Onedotzero has been around for 15 years now and has been at the forefront of digital culture. They tour globally with a variety of different shows, showcasing young, upcoming talent, promoting collaboration and convergence with these young creatives and highly respected cultural and creative industries including architecture, interiors, moving image, graphic design, interactive design and illustration.
This five day festival of all things digital and interactive is well worth a look if you can make it, with so many different creative industries catered for it’s a great place to meet talent new and old and just has lots of cool stuff to check out. From feature films to live audio-visual performances, educational projects, interactive arts and club nights.
Innovation is the core of this digital festival. Have a look at their showreel and a browse around the onedotzro site to get a feel for what its all about.
Mark Kelly, Digital Solutions Director
I picked up on some tweets from The Next Web this week for a couple of reasons. Firstly, they’ve recently been detailing a lot of their channels – giving you the choice of how / what to read from them. YouTube, Facebook and the new (to me anyway, hence I picked up on it) 5 minute updates. There’s nothing revolutionary in having a lot of content across different channels but reminding people of that and making it easy for them to hook into with you is great. If you don’t know The Next Web , it’s a great source of updates and added value updates about all things digital, UK, USA (where it started) and International.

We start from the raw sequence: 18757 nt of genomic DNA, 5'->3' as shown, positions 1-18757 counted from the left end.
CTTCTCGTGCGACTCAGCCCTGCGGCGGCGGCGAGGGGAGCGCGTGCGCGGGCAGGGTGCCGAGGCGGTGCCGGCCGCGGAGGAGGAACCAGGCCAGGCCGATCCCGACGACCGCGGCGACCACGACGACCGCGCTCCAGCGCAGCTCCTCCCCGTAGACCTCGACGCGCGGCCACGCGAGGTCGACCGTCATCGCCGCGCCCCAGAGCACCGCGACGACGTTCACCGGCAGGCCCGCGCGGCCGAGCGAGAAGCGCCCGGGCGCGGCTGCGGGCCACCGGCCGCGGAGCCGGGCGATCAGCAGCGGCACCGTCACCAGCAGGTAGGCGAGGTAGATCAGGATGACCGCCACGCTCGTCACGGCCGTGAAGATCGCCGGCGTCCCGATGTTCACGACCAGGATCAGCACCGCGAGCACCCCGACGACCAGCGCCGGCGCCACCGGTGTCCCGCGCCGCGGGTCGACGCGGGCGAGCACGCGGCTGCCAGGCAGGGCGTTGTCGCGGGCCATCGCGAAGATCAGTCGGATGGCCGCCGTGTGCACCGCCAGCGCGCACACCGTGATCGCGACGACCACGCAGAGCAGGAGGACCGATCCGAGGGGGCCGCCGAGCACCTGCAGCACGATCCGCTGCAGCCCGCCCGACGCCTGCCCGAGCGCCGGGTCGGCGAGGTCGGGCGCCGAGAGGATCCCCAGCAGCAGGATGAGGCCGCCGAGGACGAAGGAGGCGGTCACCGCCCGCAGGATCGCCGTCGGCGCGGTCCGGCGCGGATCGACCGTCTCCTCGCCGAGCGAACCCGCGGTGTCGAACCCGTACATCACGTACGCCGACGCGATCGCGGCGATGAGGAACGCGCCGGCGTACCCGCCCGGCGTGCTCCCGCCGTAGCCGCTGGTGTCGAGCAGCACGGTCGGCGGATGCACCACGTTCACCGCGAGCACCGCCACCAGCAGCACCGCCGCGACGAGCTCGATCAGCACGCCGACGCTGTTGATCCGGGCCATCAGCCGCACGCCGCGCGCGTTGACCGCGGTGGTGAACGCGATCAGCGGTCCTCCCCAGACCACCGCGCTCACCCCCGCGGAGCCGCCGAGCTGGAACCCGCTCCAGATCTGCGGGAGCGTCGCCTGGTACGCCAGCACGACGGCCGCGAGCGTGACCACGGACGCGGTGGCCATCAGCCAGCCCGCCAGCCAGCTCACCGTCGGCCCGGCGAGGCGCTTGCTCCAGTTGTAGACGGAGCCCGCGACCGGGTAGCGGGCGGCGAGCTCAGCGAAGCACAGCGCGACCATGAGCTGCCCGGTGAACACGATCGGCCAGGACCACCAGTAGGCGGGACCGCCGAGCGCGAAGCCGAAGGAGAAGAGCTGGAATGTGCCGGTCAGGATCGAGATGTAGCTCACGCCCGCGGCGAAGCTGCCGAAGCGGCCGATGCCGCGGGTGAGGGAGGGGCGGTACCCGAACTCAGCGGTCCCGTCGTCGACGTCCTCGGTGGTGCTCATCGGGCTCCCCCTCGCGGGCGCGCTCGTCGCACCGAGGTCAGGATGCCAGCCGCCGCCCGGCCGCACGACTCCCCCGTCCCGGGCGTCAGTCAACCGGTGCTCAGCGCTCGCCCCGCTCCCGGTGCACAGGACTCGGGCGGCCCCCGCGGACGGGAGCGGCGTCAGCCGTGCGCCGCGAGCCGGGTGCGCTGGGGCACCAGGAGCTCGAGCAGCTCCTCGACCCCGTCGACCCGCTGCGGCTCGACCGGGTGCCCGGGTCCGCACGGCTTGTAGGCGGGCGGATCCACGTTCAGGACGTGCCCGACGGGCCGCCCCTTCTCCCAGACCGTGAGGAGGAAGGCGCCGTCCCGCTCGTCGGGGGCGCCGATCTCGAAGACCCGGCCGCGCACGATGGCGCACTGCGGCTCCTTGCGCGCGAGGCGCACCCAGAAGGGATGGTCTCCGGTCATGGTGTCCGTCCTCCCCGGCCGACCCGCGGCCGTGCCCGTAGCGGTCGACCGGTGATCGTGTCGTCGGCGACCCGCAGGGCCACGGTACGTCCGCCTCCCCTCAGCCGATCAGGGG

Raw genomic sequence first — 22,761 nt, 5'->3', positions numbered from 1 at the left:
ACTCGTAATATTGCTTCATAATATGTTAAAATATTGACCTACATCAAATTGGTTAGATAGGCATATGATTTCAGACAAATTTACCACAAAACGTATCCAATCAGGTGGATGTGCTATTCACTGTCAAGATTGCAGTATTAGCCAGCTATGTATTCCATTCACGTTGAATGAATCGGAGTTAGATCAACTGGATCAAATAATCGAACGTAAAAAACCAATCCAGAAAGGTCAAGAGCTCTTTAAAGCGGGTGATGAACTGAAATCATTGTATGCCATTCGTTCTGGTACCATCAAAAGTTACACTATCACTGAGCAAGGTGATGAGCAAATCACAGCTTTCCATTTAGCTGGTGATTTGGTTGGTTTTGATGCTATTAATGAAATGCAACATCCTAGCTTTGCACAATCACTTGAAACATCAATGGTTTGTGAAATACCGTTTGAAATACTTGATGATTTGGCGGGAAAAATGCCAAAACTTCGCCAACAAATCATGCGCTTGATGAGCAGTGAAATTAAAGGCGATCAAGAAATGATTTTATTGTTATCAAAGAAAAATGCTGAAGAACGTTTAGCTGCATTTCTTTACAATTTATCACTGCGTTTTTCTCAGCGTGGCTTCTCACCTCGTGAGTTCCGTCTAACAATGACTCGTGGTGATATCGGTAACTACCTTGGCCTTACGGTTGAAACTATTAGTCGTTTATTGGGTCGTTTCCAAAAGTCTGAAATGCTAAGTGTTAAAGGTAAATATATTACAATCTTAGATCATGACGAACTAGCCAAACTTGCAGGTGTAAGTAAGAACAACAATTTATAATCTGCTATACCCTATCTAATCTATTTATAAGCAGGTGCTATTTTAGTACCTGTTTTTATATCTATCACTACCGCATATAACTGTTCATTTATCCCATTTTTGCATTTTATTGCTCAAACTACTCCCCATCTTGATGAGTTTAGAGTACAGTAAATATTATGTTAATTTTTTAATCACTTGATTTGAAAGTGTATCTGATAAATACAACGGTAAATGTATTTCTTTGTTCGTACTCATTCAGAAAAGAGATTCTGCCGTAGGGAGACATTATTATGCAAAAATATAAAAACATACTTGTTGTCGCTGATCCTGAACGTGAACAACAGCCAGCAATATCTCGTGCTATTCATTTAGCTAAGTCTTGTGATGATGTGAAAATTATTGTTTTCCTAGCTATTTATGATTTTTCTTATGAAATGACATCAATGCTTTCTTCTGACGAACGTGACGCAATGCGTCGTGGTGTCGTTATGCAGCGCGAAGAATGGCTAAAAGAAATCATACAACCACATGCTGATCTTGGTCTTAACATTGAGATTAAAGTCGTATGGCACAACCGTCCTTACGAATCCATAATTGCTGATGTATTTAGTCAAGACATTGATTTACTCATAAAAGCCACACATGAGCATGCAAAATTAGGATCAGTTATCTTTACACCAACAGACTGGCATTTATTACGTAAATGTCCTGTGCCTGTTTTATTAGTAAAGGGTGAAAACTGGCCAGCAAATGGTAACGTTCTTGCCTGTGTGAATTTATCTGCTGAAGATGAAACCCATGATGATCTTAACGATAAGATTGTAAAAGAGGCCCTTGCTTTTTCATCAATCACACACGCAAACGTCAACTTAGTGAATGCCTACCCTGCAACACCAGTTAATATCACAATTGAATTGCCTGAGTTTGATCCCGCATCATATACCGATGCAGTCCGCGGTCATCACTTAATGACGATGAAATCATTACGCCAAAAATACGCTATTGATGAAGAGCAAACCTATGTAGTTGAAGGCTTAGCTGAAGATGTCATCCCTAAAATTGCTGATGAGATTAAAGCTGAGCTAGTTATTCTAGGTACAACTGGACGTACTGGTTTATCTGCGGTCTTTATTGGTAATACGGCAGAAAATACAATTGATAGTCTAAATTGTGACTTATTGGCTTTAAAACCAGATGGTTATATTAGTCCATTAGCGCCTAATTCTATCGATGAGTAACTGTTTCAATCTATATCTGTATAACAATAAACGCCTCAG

And the second reason I was attending more to their tweets was that human connection thing – in that I sat next to the European Editor, UK (Manchester actually) based Martin Bryant (@MartinSFP) at an event last week. The event was the Advisory Panel briefing for the National Media Museum’s forthcoming Life Online Gallery.
I’m on the panel, along with Ally from Brass. Put simply the Life Online Gallery will be a world first, a permanent space to look at all the technological and cultural effects that the web / internet has had on all of us. Loads of brilliant content and exhibits are planned and we’ve been working with the Media Museum on the online visibility strategy for the gallery as well as helping shape the creative collaboration spaces that will grow around the gallery in the months and years to come. More of that soon. In the meantime, The Next Web – a brilliant resource and if you don’t use it as marketer, please go and have a look.
Tim Downs, Head of PR
A lot is being made of mobile payment technology replacing the wallet in your pocket with the likes of Google Wallet, Isis and PayPal mobile. Technology that allows consumers to swipe and go and not worry about having to carry that oh-so-annoying and unwieldy cash.
One of the problems with this is the investment in kit that businesses have to make in order to accept this new form of payment – after all it’s not been all that long since we went chip and pin. So what if someone came up with a way that your phone could accept payments as well as make them? Step up Square Up, a handy little box that plugs into your iPhone, allowing you to turn it into a secure card swipe machine.
No need to invest in separate card handsets and base units, it’s completely portable and ultimately more affordable for small businesses. When it seems that everyone is starting up some sort of cottage industry flogging a homemade something-or-other, could this help people actually turn a profit?
And that’s just one of the possible applications… http://www.youtube.com/watch?v=dRH_HfDyx7g *
*This is not real